This Shift Matters More than Others

factoryoldI am a huge fan of Clay Shirky, and he wrote this post about the death of newspapers over on Medium. Then today I see an HBR blog post about how publishing is NOT dead. I’m not sure the two articles are as contradictory as they sound, but there was one line in the second article that jumped out at me:

Still, the future of publishing is bright. While every business needs to adopt a true culture of change, clearly there is no lack of potential. Once you accept the fact that business models don’t last, it becomes clear that there are, in fact, more opportunities to create and curate content, access top talent, attract investment, and make money than ever before.

Satell throws that out sort of casually: “once you accept the fact that business models don’t last…” That’s the big shift that needs more of our attention. I think many MANY organizations (and whole industries) have failed to accept that fact. They look backwards and they see business models that have stayed very stable, so they continue along that path.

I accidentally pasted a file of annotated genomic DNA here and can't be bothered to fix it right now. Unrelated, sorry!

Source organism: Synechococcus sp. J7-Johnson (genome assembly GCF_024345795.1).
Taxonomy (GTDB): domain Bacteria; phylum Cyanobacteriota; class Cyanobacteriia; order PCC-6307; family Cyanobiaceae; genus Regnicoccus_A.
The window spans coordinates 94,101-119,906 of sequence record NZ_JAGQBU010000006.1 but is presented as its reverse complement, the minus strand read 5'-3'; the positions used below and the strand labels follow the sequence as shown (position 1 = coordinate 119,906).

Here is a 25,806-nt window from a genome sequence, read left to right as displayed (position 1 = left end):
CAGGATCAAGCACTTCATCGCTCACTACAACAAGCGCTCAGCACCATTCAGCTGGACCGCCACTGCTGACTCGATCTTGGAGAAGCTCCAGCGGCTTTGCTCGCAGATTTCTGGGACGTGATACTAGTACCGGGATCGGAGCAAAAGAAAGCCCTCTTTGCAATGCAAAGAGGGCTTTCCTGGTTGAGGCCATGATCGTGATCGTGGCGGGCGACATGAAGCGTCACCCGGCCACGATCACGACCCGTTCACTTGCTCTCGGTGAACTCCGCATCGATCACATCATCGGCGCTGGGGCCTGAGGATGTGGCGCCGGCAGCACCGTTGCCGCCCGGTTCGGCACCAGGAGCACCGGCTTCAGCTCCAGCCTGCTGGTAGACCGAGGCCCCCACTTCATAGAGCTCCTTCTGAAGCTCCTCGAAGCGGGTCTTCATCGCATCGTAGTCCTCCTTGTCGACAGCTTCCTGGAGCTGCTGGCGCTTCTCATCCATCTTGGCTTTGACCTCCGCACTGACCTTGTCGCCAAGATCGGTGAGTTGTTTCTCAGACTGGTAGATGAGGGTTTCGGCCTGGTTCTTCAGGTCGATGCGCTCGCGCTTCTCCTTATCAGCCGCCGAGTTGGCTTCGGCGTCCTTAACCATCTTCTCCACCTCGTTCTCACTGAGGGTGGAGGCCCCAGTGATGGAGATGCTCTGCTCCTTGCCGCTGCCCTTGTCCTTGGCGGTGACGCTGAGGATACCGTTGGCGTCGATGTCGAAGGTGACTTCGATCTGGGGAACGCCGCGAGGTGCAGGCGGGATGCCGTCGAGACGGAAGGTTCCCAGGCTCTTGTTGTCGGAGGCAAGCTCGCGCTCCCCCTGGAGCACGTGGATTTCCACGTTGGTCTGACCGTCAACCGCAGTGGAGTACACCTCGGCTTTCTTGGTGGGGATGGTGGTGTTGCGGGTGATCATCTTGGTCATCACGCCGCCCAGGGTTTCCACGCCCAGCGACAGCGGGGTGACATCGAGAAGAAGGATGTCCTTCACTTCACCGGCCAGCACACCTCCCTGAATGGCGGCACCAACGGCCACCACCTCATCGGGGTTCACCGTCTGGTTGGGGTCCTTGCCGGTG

When you make the shift, however, to understanding that business models don’t last, the world looks a lot different. Your strategic choices become different, and the capacities that you need internally begin to change as well.

Take a look at your strategy and your culture and then ASSUME that your business model won’t last. How does your strategy and culture look now?


  1. 25.08.2014 at 10:02 am

    Don’t fall in love with your business model. For sure.


    “That’s the big shift that needs more of our attention.”

    It’s a big shift that has had the “attention” of the newspaper business community for years, plenty of time for “attention,” and they seem really, really slow to adapt. Yes, it’s a big shift, but it is one that has to be made.

    It is a shift where the “problem” has already been identified for quite some time, and unwillingness to adapt in the interest of maintaining a traditional business model is now harming newspaper businesses.

    I guess at some point we don’t need more “attention” towards identifying the problem itself, we need to get to work solving the problem.

    • 28.08.2014 at 7:27 am

      Point taken! Attention without action gets you the same result.